Colorado Court of Appeals clarifies that a finding of irreparable harm is not required to enter a permanent injunction to enforce an easement

On March 21, 2019, the Colorado Court of Appeals issued its opinion in Rinker v. Colina-Lee, holding for the first time that the “irreparable harm” element typically required to grant a permanent injunction is not needed for injunctions issued to enforce easements. 2019 COA 45. While the facts underlying the case are long and somewhat convoluted, for the purposes of the court’s “irreparable harm” holding, the case involves two real property owners along a private road governed by an association agreement. Id., ¶¶ 12-14. Uphill property alterations by the association and other members caused debris to accumulate on Mr.… Read More »

Author: Luke Mecklenburg | Leave a comment Tagged , , , , , , , , ,

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Injunctive Relief for Building Encroachment. Do I Have to Move the House?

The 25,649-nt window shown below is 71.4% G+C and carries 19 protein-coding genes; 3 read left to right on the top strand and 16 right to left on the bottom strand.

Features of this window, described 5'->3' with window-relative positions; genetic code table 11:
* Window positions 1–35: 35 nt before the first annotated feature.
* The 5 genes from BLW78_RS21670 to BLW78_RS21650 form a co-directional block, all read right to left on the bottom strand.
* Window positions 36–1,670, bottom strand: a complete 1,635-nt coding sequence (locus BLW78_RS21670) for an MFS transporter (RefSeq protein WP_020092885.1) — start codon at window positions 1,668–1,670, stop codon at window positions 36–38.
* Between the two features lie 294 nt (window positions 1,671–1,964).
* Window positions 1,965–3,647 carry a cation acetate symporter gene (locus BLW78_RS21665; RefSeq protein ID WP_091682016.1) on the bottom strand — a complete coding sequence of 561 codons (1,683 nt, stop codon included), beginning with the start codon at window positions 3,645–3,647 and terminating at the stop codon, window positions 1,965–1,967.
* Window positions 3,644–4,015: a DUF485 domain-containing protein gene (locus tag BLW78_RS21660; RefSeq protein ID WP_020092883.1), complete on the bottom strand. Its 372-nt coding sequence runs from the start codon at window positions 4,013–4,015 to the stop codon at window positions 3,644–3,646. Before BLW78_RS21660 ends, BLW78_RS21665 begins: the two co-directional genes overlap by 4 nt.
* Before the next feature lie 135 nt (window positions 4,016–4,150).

By Kevin Parker

When a land owner mistakenly builds a house or other building or structure that encroaches on a neighbor’s property, what is the remedy?  Does the offending land owner have to physically remove the structure from the neighbor’s property?   Is the harmed neighbor entitled to a mandatory injunction against continuing trespass?  Can the offending land owner invoke equitable “balancing of hardships” and simply pay damages?  In a recent case, the Supreme Court of Rhode Island distinguished the encroachment situation from traditional injunctive relief analysis.  (A court order requiring the offending land owner to remove the offending structure would be a mandatory injunction order.)  The general rule is that a party seeking injunctive relief must prove irreparable harm not remediable by damages. … Read More »

Author: Kevin Parker | 1 Comment Tagged , , ,

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